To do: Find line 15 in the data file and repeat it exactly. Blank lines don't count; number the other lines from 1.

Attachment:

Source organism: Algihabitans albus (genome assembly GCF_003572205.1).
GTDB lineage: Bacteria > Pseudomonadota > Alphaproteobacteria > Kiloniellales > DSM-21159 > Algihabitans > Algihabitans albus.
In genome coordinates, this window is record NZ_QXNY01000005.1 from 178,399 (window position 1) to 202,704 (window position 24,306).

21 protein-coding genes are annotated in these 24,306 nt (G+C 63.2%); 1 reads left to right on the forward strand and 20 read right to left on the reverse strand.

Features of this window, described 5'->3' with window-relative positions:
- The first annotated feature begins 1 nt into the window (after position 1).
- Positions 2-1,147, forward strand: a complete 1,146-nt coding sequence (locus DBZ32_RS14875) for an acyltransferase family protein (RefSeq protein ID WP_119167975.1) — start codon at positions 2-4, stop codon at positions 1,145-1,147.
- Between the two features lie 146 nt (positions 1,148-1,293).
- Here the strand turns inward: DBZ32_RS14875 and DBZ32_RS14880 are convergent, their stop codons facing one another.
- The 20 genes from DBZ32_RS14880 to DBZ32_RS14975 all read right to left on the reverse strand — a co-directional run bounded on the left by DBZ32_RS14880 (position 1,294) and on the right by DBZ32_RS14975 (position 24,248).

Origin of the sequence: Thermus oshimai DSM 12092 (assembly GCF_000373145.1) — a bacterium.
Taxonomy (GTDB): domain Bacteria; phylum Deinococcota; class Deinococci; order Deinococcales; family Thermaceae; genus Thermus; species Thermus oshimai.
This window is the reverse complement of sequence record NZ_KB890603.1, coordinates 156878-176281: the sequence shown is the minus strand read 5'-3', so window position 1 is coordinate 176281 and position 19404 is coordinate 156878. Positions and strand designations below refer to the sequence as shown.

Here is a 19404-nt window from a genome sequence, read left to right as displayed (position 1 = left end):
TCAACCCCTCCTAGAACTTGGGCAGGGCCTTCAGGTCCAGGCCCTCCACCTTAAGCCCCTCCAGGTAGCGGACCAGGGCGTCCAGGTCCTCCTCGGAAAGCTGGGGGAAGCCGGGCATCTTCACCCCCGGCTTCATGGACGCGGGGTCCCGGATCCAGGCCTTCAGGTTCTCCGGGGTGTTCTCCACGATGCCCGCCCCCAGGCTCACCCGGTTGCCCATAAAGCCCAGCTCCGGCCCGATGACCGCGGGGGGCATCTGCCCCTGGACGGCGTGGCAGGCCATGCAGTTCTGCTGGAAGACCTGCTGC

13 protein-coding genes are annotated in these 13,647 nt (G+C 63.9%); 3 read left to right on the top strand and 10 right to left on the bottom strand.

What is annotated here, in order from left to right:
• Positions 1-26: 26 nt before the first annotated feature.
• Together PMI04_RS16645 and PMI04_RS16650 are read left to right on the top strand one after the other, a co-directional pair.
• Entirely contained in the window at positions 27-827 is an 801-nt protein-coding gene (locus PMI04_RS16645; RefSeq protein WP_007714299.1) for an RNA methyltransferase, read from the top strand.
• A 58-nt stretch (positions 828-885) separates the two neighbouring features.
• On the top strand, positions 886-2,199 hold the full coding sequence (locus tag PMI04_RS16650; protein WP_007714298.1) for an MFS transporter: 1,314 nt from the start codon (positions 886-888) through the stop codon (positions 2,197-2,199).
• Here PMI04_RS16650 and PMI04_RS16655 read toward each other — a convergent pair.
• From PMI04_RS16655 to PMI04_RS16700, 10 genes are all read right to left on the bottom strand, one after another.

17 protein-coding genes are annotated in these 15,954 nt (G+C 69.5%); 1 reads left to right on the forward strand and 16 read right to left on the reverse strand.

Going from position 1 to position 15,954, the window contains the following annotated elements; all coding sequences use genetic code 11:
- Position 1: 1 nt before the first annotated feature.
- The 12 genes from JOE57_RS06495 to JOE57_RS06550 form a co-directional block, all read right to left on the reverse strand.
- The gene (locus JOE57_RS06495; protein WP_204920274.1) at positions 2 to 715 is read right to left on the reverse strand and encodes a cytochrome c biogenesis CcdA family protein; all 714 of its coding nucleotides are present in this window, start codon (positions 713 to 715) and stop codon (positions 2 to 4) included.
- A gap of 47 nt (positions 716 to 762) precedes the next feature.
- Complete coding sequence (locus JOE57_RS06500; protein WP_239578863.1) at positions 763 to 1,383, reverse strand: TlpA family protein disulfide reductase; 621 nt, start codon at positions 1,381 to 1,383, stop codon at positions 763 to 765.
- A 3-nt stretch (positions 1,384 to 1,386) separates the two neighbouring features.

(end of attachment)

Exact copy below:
TCAACCCCTCCTAGAACTTGGGCAGGGCCTTCAGGTCCAGGCCCTCCACCTTAAGCCCCTCCAGGTAGCGGACCAGGGCGTCCAGGTCCTCCTCGGAAAGCTGGGGGAAGCCGGGCATCTTCACCCCCGGCTTCATGGACGCGGGGTCCCGGATCCAGGCCTTCAGGTTCTCCGGGGTGTTCTCCACGATGCCCGCCCCCAGGCTCACCCGGTTGCCCATAAAGCCCAGCTCCGGCCCGATGACCGCGGGGGGCATCTGCCCCTGGACGGCGTGGCAGGCCATGCAGTTCTGCTGGAAGACCTGCTGC